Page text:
Least Skipper

Ancyloxypha numitor

least_skipper_2009.jpg

Photo of a Least Skipper
One of the smallest skippers in the eastern United States, the least skipper is found in moist, grassy areas, usually near water.
Donna Brunet
Family

Hesperiidae (skippers)

Description

In adult least skippers, the dorsal (top) side of the forewing is dark, but males have some dark orange. The dorsal hindwing has an orange center surrounded by a dark border. With the wings folded together, the underside typically appears all orange, although the ventral (lower) side of the forewing is mostly dark with orange borders.

As a grass skipper, this species commonly rests with the forewings held open in a V shape, while the hindwings are held out horizontally to the side. They may also have all four folded together so that only the bottom surfaces are visible.

Larvae are green, covered with short, pale hairs; the head is dark brown with pale markings.

Similar species: There are about 130–140 species of grass skippers in North America north of Mexico.

Size

Wingspan: ¾–1 inch.

Habitat and conservation

Usually found in tall grass next to water and in other moist places, although it is sometimes found in damp meadows or even dry habitats with tall grass. Its flight is weak and near the ground.

Foods

Larvae feed on grasses. The adults visit flowers, especially small, low-growing species. Being a rather small skipper, this species can glean nectar from plants with rather small, dainty flowers.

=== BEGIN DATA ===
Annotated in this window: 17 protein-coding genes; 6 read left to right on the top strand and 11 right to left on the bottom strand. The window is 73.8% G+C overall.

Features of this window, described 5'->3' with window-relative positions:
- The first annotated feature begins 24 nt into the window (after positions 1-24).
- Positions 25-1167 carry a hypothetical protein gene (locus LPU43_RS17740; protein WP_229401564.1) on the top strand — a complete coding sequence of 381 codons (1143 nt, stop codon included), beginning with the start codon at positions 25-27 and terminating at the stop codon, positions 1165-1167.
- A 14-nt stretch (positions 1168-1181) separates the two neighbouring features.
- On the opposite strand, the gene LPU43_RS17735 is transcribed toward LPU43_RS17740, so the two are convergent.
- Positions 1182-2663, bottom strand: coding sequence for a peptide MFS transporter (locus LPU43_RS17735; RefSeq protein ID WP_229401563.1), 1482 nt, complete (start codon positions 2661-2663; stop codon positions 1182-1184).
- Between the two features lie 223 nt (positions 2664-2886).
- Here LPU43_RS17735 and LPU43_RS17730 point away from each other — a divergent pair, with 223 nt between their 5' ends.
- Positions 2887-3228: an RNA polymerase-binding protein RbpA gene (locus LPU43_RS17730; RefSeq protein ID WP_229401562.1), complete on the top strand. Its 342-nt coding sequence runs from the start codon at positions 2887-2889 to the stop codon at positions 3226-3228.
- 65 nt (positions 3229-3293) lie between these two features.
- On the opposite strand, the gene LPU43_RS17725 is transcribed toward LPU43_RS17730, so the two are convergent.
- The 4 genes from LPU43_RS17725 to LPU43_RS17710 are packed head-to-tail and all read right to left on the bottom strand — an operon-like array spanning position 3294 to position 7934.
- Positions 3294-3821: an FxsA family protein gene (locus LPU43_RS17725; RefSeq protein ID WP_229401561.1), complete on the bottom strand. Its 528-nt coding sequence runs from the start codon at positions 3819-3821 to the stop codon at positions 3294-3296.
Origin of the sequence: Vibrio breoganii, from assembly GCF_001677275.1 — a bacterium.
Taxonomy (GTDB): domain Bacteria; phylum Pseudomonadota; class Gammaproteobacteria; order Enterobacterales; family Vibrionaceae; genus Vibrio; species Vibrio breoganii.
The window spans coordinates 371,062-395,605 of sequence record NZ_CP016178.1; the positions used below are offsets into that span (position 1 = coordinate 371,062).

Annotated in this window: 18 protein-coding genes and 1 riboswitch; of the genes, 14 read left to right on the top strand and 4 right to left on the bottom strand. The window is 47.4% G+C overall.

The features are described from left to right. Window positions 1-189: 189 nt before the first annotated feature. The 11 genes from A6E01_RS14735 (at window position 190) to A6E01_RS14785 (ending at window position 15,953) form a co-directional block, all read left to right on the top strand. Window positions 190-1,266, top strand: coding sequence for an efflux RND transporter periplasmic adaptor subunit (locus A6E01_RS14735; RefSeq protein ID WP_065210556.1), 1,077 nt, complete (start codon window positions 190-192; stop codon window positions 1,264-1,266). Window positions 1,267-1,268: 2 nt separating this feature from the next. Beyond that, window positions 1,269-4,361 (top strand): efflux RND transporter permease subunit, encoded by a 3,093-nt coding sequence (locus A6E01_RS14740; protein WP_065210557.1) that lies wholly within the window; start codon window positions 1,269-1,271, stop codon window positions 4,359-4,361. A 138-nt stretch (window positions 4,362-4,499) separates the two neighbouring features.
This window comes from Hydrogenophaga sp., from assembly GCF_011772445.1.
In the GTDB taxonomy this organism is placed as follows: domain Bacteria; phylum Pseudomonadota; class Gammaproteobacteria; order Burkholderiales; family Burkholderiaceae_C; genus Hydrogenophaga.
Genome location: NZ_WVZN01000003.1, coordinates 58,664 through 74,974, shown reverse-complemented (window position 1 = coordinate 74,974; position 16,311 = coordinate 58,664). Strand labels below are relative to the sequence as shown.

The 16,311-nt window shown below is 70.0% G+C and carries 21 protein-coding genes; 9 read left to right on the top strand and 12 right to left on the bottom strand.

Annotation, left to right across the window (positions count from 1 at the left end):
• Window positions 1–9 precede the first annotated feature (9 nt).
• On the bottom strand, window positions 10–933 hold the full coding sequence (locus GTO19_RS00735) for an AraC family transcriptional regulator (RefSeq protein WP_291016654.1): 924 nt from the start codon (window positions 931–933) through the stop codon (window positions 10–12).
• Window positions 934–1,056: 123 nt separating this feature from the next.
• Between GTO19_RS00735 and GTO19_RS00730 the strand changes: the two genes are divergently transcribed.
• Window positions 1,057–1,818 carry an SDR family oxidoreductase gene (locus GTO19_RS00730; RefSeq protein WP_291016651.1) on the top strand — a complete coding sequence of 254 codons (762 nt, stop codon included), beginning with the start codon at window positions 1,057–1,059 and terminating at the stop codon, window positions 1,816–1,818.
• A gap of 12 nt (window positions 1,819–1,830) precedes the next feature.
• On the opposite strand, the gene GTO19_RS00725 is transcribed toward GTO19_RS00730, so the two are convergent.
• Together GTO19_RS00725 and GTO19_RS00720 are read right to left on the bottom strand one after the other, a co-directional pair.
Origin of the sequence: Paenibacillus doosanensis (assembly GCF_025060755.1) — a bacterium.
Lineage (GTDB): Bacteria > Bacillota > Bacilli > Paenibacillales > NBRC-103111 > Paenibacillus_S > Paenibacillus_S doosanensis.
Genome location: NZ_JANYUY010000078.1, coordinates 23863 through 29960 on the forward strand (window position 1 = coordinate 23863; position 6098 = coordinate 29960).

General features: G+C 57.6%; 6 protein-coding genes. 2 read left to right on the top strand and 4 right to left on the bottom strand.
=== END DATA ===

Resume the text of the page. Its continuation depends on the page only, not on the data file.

image of Least Skipper Distribution Map
Distribution in Missouri

Statewide in moist localities.

Status

Resident species.

Life cycle

Adults fly from mid-May into October. Although most grass skippers perch on plants to await potential mates as they happen by, male least skippers fly low through tall grass in search of females. A female rejects a male by dropping her wings to a position below her body. After mating, females lay eggs singly on grasses. The larvae make shelters by curling up leaves of grass. This species overwinters as a nearly full-grown larva.

Human connections

For many authors, butterflies and their kin are a source of inspiration and symbols. Astrophysicist Carl Sagan described our human perspective amid the vast dimensions of universal time: “We are like butterflies who flutter for a day and think it is forever.”

Ecosystem connections

The caterpillars are herbivores that graze on vegetation. The adults serve a role in pollination. All stages provide food for predators.